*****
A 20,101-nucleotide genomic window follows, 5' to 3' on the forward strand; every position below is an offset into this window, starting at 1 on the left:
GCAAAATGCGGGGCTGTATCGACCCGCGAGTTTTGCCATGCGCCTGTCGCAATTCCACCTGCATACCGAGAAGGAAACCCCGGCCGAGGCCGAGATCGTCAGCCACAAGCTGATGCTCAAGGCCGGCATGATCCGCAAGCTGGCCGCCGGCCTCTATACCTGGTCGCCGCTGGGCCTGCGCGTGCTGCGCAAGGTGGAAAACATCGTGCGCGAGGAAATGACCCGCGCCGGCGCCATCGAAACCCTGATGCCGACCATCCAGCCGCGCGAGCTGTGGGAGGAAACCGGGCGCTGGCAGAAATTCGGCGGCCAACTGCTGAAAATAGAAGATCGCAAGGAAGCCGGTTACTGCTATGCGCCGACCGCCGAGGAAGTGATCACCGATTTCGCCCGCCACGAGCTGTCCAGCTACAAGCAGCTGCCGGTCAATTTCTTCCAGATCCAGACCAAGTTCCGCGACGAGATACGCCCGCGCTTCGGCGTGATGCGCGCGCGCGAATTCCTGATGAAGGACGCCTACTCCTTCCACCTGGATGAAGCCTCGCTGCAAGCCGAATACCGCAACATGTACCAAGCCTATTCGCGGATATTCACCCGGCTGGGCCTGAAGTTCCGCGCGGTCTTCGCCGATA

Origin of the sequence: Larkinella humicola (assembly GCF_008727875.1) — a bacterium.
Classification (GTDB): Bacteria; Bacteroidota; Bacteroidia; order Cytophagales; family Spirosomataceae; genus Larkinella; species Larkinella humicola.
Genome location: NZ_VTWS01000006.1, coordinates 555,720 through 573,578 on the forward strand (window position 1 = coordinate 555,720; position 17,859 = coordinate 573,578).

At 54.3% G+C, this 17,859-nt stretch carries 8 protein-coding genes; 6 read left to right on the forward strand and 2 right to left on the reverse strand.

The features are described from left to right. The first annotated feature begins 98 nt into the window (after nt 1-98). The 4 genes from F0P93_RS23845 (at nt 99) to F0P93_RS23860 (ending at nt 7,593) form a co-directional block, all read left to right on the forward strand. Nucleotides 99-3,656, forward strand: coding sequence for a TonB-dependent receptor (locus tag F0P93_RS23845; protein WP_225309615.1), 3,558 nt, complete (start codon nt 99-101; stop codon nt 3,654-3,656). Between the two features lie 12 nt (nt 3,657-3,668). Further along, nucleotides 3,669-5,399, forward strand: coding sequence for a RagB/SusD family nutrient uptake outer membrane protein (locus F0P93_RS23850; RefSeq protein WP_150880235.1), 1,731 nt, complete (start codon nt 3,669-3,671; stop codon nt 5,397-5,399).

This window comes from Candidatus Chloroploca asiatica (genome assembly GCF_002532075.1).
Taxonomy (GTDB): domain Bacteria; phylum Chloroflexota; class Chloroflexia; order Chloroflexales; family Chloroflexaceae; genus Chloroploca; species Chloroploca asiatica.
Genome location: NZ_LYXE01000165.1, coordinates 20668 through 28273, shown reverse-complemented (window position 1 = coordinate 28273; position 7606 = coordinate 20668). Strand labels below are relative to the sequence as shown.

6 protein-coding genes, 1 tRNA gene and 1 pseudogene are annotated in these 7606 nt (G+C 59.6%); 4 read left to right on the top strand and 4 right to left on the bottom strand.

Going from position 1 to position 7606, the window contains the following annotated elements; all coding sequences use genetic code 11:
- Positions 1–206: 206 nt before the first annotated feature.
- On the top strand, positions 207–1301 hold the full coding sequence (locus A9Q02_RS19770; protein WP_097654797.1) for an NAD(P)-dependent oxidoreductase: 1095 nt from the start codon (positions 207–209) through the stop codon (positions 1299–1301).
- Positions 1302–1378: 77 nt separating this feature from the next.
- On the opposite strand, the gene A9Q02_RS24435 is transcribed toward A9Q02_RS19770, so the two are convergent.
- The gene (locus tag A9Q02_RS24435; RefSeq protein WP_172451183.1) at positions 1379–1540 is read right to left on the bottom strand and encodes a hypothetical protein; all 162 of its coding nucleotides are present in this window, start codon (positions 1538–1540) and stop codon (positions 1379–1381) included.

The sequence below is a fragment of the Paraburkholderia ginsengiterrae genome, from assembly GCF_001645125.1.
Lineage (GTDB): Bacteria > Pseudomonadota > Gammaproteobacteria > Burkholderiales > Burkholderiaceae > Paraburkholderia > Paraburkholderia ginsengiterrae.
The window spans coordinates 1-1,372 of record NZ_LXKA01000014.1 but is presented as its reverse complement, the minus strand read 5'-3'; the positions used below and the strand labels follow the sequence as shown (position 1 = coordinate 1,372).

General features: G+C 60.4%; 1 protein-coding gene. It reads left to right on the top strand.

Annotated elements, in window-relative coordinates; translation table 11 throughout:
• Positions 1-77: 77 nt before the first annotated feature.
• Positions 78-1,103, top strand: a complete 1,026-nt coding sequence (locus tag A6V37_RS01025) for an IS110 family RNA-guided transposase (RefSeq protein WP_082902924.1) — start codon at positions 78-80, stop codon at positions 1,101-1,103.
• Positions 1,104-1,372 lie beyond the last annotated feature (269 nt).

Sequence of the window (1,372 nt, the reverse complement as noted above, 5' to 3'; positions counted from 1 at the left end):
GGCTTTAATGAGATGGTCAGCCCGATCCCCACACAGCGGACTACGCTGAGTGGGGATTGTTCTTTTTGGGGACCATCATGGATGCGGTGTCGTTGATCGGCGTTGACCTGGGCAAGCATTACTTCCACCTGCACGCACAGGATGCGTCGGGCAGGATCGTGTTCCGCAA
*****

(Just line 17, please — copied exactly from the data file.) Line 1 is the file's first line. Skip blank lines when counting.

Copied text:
- The gene (locus tag A9Q02_RS24435; RefSeq protein WP_172451183.1) at positions 1379–1540 is read right to left on the bottom strand and encodes a hypothetical protein; all 162 of its coding nucleotides are present in this window, start codon (positions 1538–1540) and stop codon (positions 1379–1381) included.